- BMO Capital Markets’ equity analyst, Simeon Siegel, leverages data provided at Peloton’s investor day to provide a bearish case on Peloton’s market size and consumer interest during a time when interest should be at its peak.
- Siegel said Peloton is “pricing for perfection” without taking into account the growing number of competitors, including large technology companies.
- In addition to Siegel’s case, a new survey from CivicScience was released in the same week finding that 67% of respondents were disinterested in Peloton's offerings, whereas 28% hadn’t heard of the product.
- “I think that the reality here is Peloton the stock has taken on a life of its own that is driven by a view that the audience is limitless,” Siegel said.
- Visit Business Insider's homepage for more stories.
Peloton Interactive Inc (PTON), the luxury home fitness equipment provider, is one of Wall Street's darling stocks of the pandemic. Peloton's ability to provide connected fitness equipment, such as bikes and treadmills, to gym goers in search of alternative workout options during the pandemic has sent the stock soaring.
For its fourth quarter, Peloton announced stellar financial results demonstrating significant growth; connected fitness subscriptions grew 333% and revenue grew 172%.
Yet, one Wall Street analyst remains bearish on Peloton.
According to TipRanks, Siegel was the only analyst out of 23 Wall Street analysts to rate the stock a sell or underperform following the fourth quarter results. Both Evercore ISI and Stifel set a target price of $120, a significant increase from previous target prices, $62 and $72 respectively.
However, BMO Capital Markets' Simeon Siegel went against the majority, slapping another underperform rating on the stock and setting a target price of $33.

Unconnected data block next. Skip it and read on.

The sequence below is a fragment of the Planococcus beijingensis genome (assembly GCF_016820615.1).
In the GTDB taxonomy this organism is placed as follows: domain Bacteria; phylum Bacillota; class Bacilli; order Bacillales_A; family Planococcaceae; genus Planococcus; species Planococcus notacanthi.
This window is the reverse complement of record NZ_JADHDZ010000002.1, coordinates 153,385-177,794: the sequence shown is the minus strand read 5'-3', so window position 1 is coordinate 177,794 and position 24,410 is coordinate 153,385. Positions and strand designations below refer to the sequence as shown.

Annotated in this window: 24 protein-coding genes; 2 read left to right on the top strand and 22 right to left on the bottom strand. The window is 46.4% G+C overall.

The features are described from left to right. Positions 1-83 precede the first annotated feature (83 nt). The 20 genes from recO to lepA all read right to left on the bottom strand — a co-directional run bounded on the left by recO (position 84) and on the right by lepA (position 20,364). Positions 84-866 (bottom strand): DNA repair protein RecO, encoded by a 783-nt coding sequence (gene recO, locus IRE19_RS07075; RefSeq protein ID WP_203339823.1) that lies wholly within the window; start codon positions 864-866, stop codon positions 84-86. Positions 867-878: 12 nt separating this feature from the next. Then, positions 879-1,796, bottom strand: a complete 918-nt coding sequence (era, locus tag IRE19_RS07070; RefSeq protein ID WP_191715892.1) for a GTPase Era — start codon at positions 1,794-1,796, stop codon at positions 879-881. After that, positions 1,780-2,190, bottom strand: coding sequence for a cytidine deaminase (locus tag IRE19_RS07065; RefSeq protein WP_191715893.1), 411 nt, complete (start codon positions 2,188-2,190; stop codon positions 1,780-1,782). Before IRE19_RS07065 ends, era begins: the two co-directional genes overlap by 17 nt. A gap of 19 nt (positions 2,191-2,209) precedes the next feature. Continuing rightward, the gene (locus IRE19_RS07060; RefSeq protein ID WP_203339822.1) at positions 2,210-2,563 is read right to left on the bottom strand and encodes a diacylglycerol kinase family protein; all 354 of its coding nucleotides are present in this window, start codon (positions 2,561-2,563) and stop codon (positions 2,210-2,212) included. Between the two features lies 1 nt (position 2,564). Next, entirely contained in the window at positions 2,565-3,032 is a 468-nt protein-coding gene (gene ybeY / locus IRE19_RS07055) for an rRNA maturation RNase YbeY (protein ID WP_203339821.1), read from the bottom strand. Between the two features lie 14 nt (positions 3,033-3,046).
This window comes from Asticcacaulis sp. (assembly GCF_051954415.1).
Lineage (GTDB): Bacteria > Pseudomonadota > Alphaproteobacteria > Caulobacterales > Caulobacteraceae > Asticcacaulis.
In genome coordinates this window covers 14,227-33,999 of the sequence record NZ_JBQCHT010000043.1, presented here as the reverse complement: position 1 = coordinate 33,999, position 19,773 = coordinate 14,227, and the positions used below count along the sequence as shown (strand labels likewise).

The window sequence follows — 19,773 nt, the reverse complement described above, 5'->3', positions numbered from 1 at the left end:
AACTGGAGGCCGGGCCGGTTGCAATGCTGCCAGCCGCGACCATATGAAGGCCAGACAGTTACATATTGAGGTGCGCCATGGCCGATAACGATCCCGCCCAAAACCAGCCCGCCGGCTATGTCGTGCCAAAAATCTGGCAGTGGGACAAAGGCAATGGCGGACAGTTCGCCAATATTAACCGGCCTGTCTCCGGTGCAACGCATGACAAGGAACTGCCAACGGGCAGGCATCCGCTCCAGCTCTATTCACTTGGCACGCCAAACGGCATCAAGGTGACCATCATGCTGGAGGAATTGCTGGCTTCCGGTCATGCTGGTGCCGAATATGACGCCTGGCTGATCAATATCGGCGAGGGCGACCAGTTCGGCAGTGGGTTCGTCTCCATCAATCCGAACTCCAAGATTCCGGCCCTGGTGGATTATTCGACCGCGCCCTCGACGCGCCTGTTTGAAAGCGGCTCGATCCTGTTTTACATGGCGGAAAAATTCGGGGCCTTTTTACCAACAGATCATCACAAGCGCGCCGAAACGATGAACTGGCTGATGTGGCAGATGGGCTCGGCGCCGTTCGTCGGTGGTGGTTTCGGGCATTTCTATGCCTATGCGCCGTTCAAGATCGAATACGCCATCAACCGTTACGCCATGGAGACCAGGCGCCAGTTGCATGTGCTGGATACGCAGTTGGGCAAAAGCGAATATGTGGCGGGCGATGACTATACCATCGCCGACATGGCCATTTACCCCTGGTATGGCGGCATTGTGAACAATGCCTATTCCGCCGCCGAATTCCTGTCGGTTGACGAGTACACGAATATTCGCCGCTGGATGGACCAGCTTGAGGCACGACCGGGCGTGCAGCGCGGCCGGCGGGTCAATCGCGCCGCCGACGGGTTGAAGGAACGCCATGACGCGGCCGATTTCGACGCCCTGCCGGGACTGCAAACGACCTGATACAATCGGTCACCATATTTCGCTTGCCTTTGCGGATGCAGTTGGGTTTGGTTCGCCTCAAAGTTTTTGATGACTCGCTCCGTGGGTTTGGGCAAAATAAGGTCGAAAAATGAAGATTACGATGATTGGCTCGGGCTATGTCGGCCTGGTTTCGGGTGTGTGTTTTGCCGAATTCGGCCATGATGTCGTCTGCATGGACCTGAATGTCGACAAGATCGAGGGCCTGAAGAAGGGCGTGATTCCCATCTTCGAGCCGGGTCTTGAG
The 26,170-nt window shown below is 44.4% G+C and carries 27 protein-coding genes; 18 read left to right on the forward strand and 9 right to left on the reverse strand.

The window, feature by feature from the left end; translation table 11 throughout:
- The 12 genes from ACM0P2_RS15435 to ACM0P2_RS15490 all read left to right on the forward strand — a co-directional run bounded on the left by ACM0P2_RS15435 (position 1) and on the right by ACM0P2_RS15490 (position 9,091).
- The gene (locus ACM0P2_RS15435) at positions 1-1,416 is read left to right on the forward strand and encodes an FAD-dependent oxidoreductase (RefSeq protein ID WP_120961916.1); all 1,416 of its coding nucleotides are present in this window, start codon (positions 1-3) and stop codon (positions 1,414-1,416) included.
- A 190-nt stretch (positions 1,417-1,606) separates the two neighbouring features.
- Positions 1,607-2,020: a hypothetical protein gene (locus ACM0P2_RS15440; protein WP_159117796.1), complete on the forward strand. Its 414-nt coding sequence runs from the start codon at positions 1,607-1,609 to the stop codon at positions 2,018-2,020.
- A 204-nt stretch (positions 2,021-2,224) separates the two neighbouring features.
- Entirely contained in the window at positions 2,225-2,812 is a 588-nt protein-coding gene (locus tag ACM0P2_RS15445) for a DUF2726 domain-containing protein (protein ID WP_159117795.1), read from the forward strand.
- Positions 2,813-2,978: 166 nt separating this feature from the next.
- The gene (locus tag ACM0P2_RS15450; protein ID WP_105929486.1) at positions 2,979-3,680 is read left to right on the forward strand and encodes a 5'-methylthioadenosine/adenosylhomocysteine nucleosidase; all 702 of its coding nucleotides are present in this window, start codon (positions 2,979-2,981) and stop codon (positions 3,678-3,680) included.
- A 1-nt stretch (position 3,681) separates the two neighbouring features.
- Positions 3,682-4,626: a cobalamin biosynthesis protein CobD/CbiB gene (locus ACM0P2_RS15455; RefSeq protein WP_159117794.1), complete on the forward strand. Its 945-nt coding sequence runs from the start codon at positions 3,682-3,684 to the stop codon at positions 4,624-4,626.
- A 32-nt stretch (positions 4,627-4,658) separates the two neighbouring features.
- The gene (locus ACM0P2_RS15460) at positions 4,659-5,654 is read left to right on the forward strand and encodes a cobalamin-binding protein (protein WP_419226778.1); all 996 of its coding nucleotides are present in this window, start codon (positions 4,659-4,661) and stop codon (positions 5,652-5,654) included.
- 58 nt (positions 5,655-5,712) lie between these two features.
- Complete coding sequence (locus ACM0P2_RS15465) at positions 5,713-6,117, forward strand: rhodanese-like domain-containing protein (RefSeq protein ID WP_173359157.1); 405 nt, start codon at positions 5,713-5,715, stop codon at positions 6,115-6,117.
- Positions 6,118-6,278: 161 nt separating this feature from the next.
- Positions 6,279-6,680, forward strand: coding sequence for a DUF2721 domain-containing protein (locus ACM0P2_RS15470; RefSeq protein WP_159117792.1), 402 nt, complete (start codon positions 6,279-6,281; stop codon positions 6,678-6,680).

As a comparison point, Peloton's stock closed at $111.31 on Tuesday, having hit a record $113.87 earlier in the day. When Peloton listed on the NASDAQ on September 26 2019, it closed at $25.76.
Despite Siegel's stock rating, he is, in fact, a big believer in the Peloton product.
"I'm a huge user of the product," Siegel said. "I am a big advocate of the company. I think the reality here is from a stock perspective, this is pricing in more than perfection."
Interest in the Peloton appears to be stagnant
Siegel's concern is around Peloton's expected market size and the growing number of viable competitors in the marketplace.
"Peloton, the stock, has taken on a life of its own that is driven by a view that the audience is limitless," Siegel said.
On September 14, a new survey was released from strategic insight service, CivicScience, where they interviewed 3,298 individuals from the US about Peloton. CivicScience found 67% of respondents were disinterested in Peloton products whereas 28% hadn't heard of the product.
Bullish investors expect the market size for home fitness grow exponentially. Many investors also expected an uptick in interest in connected fitness from fitness enthusiasts during the pandemic when limited fitness options were available.
However, CivicScience's September survey suggests interest in luxury home fitness hasn't changed significantly amid the pandemic, though it is worth noting the survey's small sample size.
Based on data provided at Peloton's investor and analyst conference, Siegel echoed similar sentiments about consumer interest in Peloton products.
Siegel discovered there was a 0% increase in interest in learning about a Peloton product without seeing the price. This suggests the pandemic has not lifted the desire to own the product, Siegel said, in the September 15 research note.
Peloton also provided updated data on its Total Addressable Market and Serviceable Addressable Market, which was last set pre-IPO. Peloton said it increased its SAM from 14 million to 20 million people.